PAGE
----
Joachim Raff (1822–1882)

Joachim Raff was one of the most sought-after composers in the German-speaking world during his lifetime. He developed his creative work in the close environment of both the "New German School" around Liszt and the "Traditionalists" around Brahms.

His compositional output is diverse and includes symphonies, operas, sonatas, instrumental concertos, overtures as well as suites and chamber music.
On the recommendation of Felix Mendelssohn Bartholdy, Breitkopf & Härtel published Raff's first piano works as early as 1844.

The composer and music educator Joseph Joachim Raff was born in Lachen, Switzerland, on May 27, 1822. After four years of school service as a primary school teacher in Rapperswil and self-taught training in piano, organ, and violin playing, he decided to pursue a career as a musician. In the years that followed, Raff worked in the music trade and publishing, among other things. Franz Liszt hired him as an assistant in 1850, after which Raff moved to Weimar. Six years later he followed his wife Doris Raff (née Genast) to Wiesbaden.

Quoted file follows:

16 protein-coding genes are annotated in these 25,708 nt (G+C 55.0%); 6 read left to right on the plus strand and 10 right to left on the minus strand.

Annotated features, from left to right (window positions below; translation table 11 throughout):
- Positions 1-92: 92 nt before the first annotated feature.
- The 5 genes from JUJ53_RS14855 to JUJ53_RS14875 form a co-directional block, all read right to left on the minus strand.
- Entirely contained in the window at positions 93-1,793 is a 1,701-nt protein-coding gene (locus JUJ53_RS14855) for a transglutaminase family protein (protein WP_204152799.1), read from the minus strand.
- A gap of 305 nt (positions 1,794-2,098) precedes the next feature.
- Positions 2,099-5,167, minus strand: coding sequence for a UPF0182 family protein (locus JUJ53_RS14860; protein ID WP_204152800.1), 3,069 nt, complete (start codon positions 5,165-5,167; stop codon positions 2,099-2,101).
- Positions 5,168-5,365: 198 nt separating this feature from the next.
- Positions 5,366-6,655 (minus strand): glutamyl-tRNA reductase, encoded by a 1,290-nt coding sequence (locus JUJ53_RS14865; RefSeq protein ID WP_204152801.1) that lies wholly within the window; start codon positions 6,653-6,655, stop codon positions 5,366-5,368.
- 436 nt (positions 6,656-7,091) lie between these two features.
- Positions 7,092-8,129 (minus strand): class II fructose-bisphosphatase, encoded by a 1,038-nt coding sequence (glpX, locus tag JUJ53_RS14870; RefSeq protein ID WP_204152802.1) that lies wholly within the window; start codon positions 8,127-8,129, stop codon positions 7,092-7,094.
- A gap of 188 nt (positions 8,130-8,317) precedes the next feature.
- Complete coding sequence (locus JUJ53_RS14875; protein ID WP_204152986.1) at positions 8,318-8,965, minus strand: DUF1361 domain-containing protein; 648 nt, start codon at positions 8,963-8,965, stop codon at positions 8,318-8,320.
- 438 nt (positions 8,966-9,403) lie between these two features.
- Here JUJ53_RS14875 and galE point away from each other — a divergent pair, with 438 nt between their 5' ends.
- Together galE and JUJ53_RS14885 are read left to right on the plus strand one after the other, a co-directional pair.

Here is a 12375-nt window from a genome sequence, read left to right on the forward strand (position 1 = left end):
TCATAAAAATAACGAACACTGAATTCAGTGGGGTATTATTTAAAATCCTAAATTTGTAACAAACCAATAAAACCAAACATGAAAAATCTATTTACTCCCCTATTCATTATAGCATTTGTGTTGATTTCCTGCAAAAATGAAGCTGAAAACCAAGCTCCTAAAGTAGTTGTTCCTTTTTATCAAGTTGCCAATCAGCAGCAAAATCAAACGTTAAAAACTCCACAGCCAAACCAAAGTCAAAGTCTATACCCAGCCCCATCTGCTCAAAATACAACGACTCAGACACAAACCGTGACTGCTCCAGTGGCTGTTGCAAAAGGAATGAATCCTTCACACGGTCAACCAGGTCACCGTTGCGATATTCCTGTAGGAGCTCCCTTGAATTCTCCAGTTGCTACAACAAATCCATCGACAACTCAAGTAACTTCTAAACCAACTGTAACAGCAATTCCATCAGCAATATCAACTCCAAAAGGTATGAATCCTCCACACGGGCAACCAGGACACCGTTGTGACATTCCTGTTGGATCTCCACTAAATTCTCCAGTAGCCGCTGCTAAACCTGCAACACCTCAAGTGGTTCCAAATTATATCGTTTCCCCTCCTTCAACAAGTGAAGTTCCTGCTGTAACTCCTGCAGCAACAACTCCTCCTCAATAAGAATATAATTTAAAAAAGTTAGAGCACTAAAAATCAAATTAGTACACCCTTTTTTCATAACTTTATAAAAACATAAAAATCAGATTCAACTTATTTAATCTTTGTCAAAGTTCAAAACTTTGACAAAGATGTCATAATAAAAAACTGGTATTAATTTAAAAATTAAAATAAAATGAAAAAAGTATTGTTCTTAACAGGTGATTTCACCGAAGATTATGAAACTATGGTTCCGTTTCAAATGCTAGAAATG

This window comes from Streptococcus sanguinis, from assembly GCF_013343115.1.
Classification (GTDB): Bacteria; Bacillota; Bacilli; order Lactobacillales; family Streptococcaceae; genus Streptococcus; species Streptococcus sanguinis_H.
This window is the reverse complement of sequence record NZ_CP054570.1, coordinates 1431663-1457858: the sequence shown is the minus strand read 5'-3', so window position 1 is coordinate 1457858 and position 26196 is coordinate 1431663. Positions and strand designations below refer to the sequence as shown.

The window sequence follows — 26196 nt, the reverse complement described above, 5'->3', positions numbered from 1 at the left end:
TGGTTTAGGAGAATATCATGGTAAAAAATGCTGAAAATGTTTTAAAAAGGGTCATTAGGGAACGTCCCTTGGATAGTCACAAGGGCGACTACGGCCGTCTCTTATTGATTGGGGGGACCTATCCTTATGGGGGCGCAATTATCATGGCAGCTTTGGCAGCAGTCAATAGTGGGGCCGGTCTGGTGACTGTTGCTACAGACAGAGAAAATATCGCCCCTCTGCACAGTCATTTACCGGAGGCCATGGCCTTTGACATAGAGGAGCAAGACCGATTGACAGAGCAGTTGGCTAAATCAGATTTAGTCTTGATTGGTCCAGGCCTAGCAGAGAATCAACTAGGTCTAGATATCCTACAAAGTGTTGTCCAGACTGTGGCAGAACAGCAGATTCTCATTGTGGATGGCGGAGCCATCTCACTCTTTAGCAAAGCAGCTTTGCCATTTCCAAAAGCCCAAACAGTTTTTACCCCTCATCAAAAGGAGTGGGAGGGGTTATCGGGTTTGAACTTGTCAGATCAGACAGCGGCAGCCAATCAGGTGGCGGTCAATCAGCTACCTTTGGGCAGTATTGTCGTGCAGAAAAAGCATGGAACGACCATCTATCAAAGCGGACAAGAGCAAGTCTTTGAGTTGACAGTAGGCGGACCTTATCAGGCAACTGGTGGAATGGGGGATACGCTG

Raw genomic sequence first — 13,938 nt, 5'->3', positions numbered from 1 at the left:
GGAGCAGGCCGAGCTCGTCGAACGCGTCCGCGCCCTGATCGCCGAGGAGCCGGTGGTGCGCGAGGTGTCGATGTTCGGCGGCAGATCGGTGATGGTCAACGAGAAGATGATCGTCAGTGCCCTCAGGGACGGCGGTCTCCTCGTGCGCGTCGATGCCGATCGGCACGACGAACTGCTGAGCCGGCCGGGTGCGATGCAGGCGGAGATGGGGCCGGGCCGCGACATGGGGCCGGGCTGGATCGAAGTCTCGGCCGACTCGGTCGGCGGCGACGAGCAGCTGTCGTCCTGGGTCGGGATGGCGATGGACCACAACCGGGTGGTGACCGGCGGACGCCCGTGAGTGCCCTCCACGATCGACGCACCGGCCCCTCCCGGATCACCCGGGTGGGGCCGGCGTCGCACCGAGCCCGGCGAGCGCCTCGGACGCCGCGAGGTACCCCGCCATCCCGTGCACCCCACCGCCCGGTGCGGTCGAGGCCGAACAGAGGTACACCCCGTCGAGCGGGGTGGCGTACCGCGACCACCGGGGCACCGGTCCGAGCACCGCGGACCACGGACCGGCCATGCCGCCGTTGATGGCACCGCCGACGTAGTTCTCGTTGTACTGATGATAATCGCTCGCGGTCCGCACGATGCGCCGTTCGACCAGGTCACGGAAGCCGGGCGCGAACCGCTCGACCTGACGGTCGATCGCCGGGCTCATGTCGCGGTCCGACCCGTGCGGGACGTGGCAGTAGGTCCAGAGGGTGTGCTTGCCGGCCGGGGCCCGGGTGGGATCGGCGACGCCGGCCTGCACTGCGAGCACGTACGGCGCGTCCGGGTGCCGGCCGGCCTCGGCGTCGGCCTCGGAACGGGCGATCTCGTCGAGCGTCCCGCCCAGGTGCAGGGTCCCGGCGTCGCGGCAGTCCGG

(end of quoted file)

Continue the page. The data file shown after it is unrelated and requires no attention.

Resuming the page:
The Wiesbaden years are considered the most productive period of his compositional output, and his increasing success enabled him to work as a freelance composer from 1870.

In 1877, Raff was appointed founding director of Hoch's Conservatory in Frankfurt am Main, which opened a year later. Among the most famous teachers Raff engaged, there were Clara Schumann and Julius Stockhausen.

On the night of June 25, 1882, Raff died of a heart attack in his Frankfurt apartment at the age of 60.

In 2022, we celebrated Raff's 200th birthday.

Photo © by August Weger | Stich nach einer Fotografie aus den 1870er-Jahren (Joachim-Raff-Archiv/Sammlung Marty)